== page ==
Fireworks at the village fête de quinze août represent the fervour of the revolution

It should be noted that by now there was a fine chateau called les Poux, built in the early 17th Century which had hopped about between owners as such places often did at the effect of tussles and scurmishes but which, hold the thought,  had been snaffled by Huguenots early on.  By 1666 as London fried to cinders, its lethal combustion blamed for ever on an unfortunate baker who, in turn, protested his innocence for the rest of his life, yes, as London blazed, the present owners were already the incumbant lairds.  I find this significant.  It means that they escaped with their heads intact as the villagers, enraged and full of hope that the rich would no longer dictate to them, razed the tower that stood as a symbol of all things archaic and readied themselves for their brave new world.

The tree-lined avenue at Les Poux and a view back to the village from it’s land last winter

In the early 1820s that same sassy seigneur decided something should be done about, what must have been something of an eyesore in the middle of the village.  It was surely safe to pop his head above the parapet by this time since the Republic had been abolished in 1804 in the run up to Napoleon declaring himself Emperor.  This is not a French history lesson but suffice to say we are, at present, languishing in the fifth Republic of France and that 1824, which is credited as the year this chap decided it was safe to rebuild, was nestled neatly between the first and second.   I rather think he thanked God himself for the fact that he still had a head.  I think this not because I am harboring pious thoughts but rather because what he did, was to order the building you see now, but not as a house.  Instead he created a hospice.  Nursing nuns were installed to tend to the sick of the parish and to debilitated nuns from their Mother Priory in Aurillac which lies about 25 km North East of Marcolès and was, and still is, the most important town in the close area.  In fact these days it is the préfecture, county town if you will, of le Cantal.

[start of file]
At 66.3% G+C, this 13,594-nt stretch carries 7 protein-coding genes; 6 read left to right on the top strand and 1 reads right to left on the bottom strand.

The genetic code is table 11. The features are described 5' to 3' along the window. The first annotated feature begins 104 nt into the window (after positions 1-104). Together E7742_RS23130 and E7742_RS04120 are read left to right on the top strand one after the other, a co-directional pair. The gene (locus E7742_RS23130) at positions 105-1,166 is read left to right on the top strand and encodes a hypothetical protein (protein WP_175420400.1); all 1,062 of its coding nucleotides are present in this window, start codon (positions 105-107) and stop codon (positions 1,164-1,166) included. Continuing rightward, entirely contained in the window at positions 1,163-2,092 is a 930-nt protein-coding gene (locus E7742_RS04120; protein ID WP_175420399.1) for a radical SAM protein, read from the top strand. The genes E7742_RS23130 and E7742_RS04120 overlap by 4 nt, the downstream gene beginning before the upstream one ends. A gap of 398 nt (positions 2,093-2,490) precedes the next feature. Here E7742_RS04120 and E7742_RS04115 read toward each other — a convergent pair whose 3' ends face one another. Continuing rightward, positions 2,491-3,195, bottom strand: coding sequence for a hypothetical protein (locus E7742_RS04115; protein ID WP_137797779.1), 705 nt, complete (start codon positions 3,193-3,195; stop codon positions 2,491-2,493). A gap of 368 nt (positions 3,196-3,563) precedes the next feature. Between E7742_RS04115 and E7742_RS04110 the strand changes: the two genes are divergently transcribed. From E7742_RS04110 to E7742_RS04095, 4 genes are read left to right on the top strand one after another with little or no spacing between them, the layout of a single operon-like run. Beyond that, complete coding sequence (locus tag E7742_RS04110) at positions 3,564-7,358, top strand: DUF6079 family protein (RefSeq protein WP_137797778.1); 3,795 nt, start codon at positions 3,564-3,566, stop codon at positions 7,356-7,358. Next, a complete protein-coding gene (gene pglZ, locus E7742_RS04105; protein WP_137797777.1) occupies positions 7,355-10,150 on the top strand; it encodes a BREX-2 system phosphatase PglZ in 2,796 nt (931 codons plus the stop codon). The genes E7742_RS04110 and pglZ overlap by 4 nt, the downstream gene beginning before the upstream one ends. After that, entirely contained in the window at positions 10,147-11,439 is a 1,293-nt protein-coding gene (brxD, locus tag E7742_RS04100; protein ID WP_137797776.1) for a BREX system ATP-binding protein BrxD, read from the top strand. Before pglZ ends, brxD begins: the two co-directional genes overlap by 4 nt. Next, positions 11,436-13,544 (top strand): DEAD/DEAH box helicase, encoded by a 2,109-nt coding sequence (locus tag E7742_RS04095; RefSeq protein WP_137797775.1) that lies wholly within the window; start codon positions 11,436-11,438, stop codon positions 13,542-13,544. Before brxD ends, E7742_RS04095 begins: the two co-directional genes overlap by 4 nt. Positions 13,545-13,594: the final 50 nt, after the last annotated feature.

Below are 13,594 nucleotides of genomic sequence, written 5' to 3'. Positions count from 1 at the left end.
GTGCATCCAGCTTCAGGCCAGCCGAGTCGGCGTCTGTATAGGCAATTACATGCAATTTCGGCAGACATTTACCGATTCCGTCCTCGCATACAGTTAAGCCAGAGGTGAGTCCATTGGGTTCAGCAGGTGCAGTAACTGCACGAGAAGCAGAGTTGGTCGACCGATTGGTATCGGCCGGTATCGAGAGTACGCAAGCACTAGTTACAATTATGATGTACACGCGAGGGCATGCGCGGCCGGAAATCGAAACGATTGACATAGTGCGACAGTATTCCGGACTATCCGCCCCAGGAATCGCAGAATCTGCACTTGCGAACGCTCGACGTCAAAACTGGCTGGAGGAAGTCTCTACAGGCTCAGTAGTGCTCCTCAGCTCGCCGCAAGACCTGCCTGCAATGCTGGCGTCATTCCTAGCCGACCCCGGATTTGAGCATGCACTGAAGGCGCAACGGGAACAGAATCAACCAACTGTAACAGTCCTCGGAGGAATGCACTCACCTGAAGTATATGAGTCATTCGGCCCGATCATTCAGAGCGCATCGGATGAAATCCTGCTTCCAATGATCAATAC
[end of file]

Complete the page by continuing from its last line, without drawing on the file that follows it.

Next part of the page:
The priory still stands in Aurillac though these days it is occupied as apartments.  Gerbert of Aurillac became France’s first Pope in 946 AD declaring his papal name to be, rather splendidly, Sylvester II

The nuns worked gently and serenely, one hopes,  for the rest of the century administering to the needy.   In 1914 as yet another war, that war that was to end all war, which I still find the most tragic epithet of all time, seered and permanently scarred the   fields of Northern France, they departed.  I have much research still to do, but I imagine that, skilled as they were, they were summoned to tend the wounded and maimed boys despatched as cannon fodder from France and around the globe.  The building became empty and silent.